The Global Corruption Barometer is a global public opinion survey commissioned by Transparency International, which looks at the corruption-related perceptions and experiences of ordinary people. It asks people which institutions most frequently extort bribes, which institutions are perceived to be most compromised by corruption, and asks a whole host of questions about the effectiveness of government efforts to fight corruption and the shape and form bribe demands take in their daily lives. We’ll be launching the 2009 Barometer on 3 June.
What is special about the Barometer is that it highlights the human dimension of corruption by capturing the experiences and feelings of ordinary people, not just experts (although we’ve found that the two groups generally agree). And so we’re asking people around the world to tell us about their personal experiences of corruption.
Submit your stories by commenting on this post, on Facebook, via Twitter (please use #gcb) or e-mail. The important thing is that other people hear about the impact of corruption in your life. All eligible (*see below) submissions will be published on TI’s blog, with highlights posted on this page below.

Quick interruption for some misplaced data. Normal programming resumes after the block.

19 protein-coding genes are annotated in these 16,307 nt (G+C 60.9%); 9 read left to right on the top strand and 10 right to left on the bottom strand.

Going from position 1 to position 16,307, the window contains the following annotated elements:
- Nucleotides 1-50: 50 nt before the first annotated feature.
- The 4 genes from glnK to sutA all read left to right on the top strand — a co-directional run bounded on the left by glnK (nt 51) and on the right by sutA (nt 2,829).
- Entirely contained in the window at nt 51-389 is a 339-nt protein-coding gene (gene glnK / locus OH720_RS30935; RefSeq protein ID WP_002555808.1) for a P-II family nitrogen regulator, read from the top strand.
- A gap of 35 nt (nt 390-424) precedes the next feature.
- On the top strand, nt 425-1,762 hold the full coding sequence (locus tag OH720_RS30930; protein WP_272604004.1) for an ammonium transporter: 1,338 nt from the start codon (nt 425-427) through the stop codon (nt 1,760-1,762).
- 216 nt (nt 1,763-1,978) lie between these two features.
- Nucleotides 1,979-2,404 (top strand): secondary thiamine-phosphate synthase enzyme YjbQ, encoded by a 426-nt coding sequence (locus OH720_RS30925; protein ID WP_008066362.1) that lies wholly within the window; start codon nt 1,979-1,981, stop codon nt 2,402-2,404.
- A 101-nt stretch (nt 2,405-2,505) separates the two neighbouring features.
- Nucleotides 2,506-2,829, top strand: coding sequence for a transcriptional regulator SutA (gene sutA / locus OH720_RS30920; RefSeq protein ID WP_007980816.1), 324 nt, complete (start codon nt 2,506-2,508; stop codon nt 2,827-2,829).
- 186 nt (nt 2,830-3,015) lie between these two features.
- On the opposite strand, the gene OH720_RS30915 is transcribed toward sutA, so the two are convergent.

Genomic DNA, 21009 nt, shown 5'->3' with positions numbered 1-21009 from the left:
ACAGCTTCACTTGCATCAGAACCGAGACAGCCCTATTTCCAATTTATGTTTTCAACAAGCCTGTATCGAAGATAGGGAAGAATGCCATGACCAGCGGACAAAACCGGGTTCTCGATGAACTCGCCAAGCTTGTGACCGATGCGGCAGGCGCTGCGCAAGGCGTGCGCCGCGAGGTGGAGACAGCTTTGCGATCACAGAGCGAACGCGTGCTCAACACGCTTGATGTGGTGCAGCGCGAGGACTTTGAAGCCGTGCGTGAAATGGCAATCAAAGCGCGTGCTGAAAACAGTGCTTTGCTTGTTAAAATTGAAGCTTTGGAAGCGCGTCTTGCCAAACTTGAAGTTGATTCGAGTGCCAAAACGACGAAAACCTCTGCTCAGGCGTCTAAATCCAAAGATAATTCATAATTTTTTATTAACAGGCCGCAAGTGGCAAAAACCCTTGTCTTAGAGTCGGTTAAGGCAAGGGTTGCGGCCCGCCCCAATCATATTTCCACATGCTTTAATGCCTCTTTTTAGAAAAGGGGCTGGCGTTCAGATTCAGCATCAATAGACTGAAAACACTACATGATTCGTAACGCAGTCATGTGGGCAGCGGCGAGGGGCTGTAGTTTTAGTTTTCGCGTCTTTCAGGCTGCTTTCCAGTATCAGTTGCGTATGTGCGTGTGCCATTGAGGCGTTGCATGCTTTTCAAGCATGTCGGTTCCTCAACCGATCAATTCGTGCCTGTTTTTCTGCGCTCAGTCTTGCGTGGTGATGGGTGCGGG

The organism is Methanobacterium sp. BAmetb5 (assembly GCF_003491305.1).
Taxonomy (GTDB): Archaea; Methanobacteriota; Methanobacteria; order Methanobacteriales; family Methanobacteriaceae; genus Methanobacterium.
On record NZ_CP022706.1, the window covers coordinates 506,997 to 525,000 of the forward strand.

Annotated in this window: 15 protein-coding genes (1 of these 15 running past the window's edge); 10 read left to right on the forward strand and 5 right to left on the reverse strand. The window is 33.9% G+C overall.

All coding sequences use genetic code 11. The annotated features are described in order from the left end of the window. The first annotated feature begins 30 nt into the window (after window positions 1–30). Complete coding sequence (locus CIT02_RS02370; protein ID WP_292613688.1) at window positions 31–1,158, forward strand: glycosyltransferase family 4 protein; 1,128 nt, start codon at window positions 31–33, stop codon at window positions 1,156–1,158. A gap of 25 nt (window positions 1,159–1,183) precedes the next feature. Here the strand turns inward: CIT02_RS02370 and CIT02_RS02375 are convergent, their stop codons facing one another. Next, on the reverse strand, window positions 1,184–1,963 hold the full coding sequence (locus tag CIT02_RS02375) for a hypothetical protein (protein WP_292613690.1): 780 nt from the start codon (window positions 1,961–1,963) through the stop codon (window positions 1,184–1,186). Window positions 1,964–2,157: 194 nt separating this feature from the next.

Of course, Transparency International doesn’t just crunch numbers and carry out research. We also help victims of corruption through our growing fleet of Advocacy and Legal Advice Centres. The centres educate citizens about their rights and avenues for legal recourse, and provide legal advice on pursuing corruption complaints. The Centres are a powerful tool for empowering citizens and for creating greater demand for integrity and accountability in both business and government.
*Please understand that for legal reasons we won’t be able to include names of individual persons or organisations in the corruption accounts we publish. If you live in a country with an Advocacy and Legal Advice Centre, you can get expert advice on how to pursue an active corruption complaint there.